Pinterest for your brandLast week I had the opportunity to listen in on a webinar from the Content Marketing Institute, “Understanding Context: Deliver the Right Content to the Right Channel.” Joe Pulizzi of CMI and Jason Thibault of Limelight Networks both dug into one really important topic: creating content channels that meet the right audience at the right time on the right device (and sometimes in the right geographic location).

While there were a lot of lessons packed into the webinar, one really hit home for me: don’t try to pull your social media followers out of the platform.

In the early days of social media marketing, everyone tried to use Facebook as a way to get Facebook users on their website. Twitter was nothing more than a vehicle to rocket users from the Twittersphere back to the blog.

Fortunately, there are some brands on Pinterest, who are not operating with this flawed content strategy.

Using Pinterest as a glorified catalogue is a bad move. I know, I know, it’s hard to believe… but people really aren’t on Pinterest just to find their way to your online catalogue. It seems they’re actually more interested in… well… being on Pinterest.

These four brands get it

#1 Peugot

A lot of social media marketing gurus love Peugot. So, if you’ve already been directed to their Pinterest page, I apologize. It’s just too good not to highlight.

Peugot Biggest Things Board

Peugot has five boards featuring the Peugot Boxer, and the first board contains nothing but the logo. The main attraction here is, of course, the “biggest things” board, in which Peugot offers comic suggestions about everything that you might fit into the roomy interior of the Boxer. This board – which has nothing to do with Peugot – has 43 pins. The “Peugot Boxer features” board, on the other hand, has only 10 pins.

Great move! While people may not re-pin a picture of the Boxer’s driver’s seat, they definitely will re-pin a picture of the world’s largest dog. When these images get re-pinned, Pinterest users get a little dose of Peugot in their daily lives. Peugot has five more board series that function in a similar way. Definitely look to this brand for more great content marketing strategies.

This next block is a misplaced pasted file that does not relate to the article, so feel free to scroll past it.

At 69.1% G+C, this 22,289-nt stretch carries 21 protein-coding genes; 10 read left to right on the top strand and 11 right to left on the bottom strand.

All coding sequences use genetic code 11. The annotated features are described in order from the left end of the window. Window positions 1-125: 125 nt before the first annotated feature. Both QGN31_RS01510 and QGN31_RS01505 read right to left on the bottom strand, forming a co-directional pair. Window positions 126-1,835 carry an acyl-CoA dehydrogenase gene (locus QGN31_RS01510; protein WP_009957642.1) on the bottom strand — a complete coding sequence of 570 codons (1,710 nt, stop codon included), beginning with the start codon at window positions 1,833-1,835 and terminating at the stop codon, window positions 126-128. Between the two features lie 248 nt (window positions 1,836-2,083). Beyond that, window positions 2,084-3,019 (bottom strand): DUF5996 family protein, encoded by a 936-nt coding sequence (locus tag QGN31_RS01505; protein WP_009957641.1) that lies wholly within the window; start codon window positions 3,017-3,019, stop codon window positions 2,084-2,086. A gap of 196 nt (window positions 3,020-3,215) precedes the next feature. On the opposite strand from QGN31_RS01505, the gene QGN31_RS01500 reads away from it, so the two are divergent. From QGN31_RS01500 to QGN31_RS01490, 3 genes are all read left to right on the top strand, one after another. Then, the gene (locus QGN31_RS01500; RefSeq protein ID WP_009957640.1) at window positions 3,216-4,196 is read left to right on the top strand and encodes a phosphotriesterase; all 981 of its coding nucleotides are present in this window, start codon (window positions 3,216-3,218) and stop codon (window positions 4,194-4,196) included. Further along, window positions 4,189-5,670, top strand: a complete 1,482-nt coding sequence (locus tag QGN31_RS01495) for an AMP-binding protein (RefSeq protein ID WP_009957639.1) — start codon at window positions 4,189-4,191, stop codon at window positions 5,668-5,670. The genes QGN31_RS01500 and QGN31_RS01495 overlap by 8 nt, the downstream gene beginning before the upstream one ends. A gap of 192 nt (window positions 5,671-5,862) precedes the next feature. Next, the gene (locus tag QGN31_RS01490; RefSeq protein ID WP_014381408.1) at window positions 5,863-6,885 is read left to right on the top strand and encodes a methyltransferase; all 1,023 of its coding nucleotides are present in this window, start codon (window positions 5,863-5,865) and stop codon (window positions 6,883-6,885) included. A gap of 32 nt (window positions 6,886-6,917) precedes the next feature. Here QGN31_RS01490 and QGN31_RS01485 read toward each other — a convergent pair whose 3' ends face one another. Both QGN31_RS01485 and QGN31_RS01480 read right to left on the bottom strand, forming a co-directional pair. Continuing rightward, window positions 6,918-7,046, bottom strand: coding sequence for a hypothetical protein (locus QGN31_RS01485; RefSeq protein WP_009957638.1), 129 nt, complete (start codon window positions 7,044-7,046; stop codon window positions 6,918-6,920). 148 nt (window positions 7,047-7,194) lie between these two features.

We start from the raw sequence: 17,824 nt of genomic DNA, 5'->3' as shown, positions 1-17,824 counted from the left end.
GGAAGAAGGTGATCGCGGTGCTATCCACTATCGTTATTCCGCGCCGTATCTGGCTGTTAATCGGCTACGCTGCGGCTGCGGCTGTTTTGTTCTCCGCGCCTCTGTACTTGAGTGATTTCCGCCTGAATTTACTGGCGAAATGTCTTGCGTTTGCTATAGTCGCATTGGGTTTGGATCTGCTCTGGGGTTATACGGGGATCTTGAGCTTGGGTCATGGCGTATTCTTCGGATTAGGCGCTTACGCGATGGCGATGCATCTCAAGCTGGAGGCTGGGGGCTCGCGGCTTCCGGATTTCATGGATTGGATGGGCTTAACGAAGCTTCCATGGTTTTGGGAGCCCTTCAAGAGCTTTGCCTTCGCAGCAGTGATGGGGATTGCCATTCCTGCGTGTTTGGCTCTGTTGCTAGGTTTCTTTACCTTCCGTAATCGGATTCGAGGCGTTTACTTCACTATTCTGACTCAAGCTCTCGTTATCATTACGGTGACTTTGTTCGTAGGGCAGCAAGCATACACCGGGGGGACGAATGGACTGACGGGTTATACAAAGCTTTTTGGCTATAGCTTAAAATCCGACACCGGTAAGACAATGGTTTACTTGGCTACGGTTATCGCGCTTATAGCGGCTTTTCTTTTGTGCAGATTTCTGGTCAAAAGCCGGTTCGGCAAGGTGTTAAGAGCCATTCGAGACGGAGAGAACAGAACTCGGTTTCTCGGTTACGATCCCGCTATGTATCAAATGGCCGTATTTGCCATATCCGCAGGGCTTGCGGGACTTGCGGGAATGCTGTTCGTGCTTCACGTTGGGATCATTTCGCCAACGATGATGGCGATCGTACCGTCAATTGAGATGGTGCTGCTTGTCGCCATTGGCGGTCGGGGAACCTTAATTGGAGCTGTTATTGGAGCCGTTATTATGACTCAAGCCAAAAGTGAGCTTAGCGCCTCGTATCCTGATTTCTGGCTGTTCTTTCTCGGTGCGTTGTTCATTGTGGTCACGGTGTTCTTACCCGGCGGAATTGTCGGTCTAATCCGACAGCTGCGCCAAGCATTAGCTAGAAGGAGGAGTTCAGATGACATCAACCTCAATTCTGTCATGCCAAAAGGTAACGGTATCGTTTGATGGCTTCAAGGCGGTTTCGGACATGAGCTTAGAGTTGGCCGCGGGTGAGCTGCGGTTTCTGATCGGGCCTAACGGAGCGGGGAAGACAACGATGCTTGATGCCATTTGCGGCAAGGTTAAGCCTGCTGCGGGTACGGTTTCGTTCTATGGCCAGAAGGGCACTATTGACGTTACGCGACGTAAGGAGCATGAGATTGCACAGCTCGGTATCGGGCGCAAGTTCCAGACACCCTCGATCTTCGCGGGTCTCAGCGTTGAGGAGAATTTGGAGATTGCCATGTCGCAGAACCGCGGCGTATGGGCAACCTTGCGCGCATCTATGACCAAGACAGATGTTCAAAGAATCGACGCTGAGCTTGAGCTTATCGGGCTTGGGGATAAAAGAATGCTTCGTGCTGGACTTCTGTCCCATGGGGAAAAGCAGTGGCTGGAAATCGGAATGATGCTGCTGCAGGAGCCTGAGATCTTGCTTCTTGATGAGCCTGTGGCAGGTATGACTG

#2 L.L. Bean

Who has nearly 4.8 million followers on Pinterest? L.L. Bean does. A little Pinterest homepage promotion helped them out, but that certainly doesn’t mean L.L. Bean’s success is unmerited.

L.L. Bean is a lifestyle brand if there ever was one: Made In the U.S.A., Boots, Camping, Woodland Creatures, Rustic Living… all L.L. Bean fans love this kind of stuff (or at least they pretend to). The ‘Rustic Living’ board pictured above is a great way to capture the interests of L.L. Bean fans and get them engaged in the brand without pushing a catalogue.

#3 Benjamin Moore

How do you sell paint on Pinterest? If you’re Benjamin Moore, you definitely don’t create boards of paint swatches. You leave that to your website. Benjamin Moore gets Pinterest. They aren’t linking to their catalogue; instead, they’re creating beautiful boards that anyone with an interest in design and style can appreciate.

Benjamin Moore Pinterest

Check out their “chalk it up” board. This board is a great example of how your social media marketing team should be meeting customers where they are. Benjamin Moore is riding the Pinterest chalk paint wave for all it’s worth. And, when you do decide to buy chalk paint, the name Benjamin Moore is already in your head. Much more effective than pinning a bucket of chalk paint with a link back to your online store, wouldn’t you agree?


HGTV is the kind of brand Pinterest was made for. No wonder they have a quarter of a million followers. However, you can tell that the content marketing team behind HGTV works hard to produce those numbers.

HGTV Pinterest

From DIY projects and tips to party food and cocktails, HGTV has boards to cover just about everything. If I can find one fault with the brand, it’s that they can be a little too self-promotional with their pins. However, unlike other consumer goods companies, HGTV isn’t linking back to a product; they’re linking back to quality content on their own site(s).

Pinterest & Content Marketing

The bottom line is this: Pinterest users are on Pinterest to explore Pinterest. Simple, right? Don’t let your social media marketing team treat it like an “interactive catalogue,” because it’s not. Explore creative ways to use the platform like these four brands, and keep telling yourself, “What happens on Pinterest stays on Pinterest.” Your efforts will pay off, and the results will ripple out into your revenues!

For more examples of brands killing it on Pinterest, check out How Big Brands Are Using Pinterest.